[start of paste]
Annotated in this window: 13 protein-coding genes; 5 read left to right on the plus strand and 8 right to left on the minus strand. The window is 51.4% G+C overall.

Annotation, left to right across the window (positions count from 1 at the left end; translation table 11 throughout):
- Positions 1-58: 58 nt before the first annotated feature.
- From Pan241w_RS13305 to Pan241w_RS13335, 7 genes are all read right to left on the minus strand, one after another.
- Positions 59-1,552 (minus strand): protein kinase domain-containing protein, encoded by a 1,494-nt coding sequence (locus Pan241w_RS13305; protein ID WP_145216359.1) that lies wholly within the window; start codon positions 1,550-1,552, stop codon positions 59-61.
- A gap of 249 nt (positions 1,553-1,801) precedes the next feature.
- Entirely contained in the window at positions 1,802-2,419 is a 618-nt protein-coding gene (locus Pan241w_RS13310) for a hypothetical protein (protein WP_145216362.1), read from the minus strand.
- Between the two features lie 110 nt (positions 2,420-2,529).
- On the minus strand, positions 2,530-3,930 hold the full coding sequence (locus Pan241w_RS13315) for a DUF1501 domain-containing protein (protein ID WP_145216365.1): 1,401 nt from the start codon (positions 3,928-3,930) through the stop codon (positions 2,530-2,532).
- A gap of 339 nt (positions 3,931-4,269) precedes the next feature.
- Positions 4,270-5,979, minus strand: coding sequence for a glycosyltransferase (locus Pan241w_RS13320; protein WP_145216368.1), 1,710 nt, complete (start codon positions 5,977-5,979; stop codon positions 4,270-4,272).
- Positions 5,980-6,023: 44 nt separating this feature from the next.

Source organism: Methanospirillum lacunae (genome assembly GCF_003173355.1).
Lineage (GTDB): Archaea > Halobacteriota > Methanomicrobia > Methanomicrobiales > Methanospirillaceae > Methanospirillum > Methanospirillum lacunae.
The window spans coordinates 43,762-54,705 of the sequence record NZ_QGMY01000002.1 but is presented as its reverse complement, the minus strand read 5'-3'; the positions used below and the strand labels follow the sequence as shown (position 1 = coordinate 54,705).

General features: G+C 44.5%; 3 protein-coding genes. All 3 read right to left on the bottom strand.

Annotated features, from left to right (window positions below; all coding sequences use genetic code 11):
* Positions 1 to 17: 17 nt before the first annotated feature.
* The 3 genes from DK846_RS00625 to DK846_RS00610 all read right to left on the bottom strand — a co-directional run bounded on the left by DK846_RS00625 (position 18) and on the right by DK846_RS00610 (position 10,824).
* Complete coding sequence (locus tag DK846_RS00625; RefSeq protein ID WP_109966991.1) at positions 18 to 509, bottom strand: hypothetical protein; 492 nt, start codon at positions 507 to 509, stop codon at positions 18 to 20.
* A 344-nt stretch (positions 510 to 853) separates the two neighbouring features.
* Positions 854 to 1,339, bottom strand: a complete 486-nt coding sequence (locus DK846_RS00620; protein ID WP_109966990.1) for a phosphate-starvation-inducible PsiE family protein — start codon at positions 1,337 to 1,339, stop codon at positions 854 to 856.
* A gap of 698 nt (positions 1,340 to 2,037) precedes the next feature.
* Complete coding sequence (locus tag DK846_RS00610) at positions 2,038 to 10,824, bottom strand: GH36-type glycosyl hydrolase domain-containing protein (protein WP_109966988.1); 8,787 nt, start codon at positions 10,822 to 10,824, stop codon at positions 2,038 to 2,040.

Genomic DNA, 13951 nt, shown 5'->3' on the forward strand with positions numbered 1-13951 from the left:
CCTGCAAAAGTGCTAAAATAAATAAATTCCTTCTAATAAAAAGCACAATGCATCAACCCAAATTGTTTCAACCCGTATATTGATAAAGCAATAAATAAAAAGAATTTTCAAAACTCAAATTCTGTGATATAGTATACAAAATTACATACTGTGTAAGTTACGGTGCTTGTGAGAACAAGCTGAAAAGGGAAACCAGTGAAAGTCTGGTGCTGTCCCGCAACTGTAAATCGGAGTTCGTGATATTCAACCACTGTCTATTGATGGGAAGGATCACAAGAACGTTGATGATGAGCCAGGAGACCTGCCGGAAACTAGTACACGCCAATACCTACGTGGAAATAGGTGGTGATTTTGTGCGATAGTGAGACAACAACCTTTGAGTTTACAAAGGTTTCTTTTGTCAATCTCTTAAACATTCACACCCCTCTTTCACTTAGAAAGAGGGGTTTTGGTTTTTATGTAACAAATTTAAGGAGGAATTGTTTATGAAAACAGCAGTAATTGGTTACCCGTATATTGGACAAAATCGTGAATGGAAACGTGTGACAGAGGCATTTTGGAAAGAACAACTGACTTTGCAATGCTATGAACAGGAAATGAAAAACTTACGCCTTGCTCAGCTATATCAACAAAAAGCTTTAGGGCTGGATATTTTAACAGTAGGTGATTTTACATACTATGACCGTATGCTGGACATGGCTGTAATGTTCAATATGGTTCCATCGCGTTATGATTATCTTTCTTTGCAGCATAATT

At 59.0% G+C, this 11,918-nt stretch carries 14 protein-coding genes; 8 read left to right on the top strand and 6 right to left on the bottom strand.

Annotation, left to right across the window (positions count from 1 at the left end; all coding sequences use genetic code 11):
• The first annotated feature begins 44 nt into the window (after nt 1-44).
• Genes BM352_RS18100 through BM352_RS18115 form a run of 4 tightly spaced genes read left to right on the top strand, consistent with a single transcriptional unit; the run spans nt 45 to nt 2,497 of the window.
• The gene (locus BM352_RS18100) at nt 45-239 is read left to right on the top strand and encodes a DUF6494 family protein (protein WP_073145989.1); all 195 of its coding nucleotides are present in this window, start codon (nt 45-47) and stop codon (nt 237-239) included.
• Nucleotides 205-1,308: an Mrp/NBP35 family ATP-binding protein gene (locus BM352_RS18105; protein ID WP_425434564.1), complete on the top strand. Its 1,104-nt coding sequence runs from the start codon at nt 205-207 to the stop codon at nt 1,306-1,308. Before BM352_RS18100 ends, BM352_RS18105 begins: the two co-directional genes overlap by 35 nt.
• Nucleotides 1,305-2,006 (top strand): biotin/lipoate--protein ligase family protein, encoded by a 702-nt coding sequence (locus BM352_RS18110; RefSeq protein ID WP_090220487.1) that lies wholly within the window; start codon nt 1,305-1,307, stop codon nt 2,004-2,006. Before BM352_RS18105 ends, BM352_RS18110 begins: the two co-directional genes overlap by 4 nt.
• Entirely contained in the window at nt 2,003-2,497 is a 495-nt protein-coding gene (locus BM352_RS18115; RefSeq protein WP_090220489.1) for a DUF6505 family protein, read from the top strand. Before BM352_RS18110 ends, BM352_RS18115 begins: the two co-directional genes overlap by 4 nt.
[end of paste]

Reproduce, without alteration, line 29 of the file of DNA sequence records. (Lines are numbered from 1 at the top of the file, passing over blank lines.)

• The first annotated feature begins 44 nt into the window (after nt 1-44).